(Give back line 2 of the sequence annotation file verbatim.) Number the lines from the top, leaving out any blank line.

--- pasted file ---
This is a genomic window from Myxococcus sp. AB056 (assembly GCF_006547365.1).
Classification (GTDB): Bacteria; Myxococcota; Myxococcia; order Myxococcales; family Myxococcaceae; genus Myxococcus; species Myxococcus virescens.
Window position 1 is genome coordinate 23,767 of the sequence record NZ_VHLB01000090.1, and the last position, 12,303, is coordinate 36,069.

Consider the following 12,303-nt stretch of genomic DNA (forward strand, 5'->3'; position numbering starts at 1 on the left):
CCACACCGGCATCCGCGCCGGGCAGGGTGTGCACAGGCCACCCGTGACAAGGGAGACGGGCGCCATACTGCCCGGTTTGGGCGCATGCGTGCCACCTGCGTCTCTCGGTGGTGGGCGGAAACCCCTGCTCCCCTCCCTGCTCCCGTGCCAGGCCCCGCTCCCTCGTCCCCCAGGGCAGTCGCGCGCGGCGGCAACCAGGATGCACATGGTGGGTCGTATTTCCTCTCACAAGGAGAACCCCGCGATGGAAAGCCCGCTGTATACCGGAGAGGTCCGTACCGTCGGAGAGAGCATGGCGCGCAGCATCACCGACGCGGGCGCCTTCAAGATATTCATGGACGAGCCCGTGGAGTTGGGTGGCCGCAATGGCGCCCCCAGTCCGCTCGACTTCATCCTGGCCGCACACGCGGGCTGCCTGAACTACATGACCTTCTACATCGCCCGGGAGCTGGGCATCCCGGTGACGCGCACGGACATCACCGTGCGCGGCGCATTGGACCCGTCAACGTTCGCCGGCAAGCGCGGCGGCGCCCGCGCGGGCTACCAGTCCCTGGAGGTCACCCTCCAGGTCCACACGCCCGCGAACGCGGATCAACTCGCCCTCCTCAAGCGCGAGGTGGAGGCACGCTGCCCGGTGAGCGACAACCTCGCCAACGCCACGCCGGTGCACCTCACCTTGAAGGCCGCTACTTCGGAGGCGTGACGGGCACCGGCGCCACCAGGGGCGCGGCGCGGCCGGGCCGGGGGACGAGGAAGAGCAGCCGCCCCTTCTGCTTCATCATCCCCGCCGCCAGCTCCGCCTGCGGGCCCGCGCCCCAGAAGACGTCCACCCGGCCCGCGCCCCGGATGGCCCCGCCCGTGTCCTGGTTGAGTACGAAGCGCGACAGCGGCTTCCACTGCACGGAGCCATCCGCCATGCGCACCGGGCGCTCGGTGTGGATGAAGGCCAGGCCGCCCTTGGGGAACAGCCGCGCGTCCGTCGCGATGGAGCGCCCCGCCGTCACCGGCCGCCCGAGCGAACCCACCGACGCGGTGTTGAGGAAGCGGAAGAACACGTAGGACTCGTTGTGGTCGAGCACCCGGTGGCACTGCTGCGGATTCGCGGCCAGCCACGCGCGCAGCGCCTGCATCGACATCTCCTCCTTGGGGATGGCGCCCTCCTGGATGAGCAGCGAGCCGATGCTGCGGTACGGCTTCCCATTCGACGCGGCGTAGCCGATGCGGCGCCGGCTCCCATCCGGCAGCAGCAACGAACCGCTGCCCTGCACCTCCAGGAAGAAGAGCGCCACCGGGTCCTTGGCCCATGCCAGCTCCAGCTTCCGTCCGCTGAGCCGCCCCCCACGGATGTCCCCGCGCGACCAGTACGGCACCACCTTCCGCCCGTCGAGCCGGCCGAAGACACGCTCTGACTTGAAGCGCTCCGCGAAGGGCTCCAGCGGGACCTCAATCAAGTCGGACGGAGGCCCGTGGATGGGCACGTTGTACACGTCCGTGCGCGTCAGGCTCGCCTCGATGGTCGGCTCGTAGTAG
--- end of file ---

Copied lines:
Classification (GTDB): Bacteria; Myxococcota; Myxococcia; order Myxococcales; family Myxococcaceae; genus Myxococcus; species Myxococcus virescens.